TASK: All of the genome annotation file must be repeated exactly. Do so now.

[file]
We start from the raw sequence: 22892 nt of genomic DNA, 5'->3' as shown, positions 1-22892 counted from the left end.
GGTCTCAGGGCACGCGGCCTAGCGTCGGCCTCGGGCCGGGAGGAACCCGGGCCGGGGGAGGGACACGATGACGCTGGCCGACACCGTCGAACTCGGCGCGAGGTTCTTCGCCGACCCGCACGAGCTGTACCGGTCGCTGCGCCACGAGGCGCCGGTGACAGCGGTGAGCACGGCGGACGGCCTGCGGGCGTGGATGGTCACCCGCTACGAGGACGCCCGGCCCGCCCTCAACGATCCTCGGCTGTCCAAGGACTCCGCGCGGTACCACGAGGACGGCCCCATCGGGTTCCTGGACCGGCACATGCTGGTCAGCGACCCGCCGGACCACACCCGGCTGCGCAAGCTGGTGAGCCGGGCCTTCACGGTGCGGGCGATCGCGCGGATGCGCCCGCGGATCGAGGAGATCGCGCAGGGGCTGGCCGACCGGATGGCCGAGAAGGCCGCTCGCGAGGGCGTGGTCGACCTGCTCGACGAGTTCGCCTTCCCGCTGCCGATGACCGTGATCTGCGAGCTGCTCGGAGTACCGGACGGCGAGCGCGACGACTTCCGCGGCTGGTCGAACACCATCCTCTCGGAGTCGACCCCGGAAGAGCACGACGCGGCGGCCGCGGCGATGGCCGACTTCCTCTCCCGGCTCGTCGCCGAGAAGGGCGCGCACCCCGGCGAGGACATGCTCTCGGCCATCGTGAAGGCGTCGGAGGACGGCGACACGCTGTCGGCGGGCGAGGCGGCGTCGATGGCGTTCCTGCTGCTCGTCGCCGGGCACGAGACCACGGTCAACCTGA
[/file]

We start from the raw sequence: 22892 nt of genomic DNA, 5'->3' as shown, positions 1-22892 counted from the left end.
GGTCTCAGGGCACGCGGCCTAGCGTCGGCCTCGGGCCGGGAGGAACCCGGGCCGGGGGAGGGACACGATGACGCTGGCCGACACCGTCGAACTCGGCGCGAGGTTCTTCGCCGACCCGCACGAGCTGTACCGGTCGCTGCGCCACGAGGCGCCGGTGACAGCGGTGAGCACGGCGGACGGCCTGCGGGCGTGGATGGTCACCCGCTACGAGGACGCCCGGCCCGCCCTCAACGATCCTCGGCTGTCCAAGGACTCCGCGCGGTACCACGAGGACGGCCCCATCGGGTTCCTGGACCGGCACATGCTGGTCAGCGACCCGCCGGACCACACCCGGCTGCGCAAGCTGGTGAGCCGGGCCTTCACGGTGCGGGCGATCGCGCGGATGCGCCCGCGGATCGAGGAGATCGCGCAGGGGCTGGCCGACCGGATGGCCGAGAAGGCCGCTCGCGAGGGCGTGGTCGACCTGCTCGACGAGTTCGCCTTCCCGCTGCCGATGACCGTGATCTGCGAGCTGCTCGGAGTACCGGACGGCGAGCGCGACGACTTCCGCGGCTGGTCGAACACCATCCTCTCGGAGTCGACCCCGGAAGAGCACGACGCGGCGGCCGCGGCGATGGCCGACTTCCTCTCCCGGCTCGTCGCCGAGAAGGGCGCGCACCCCGGCGAGGACATGCTCTCGGCCATCGTGAAGGCGTCGGAGGACGGCGACACGCTGTCGGCGGGCGAGGCGGCGTCGATGGCGTTCCTGCTGCTCGTCGCCGGGCACGAGACCACGGTCAACCTGA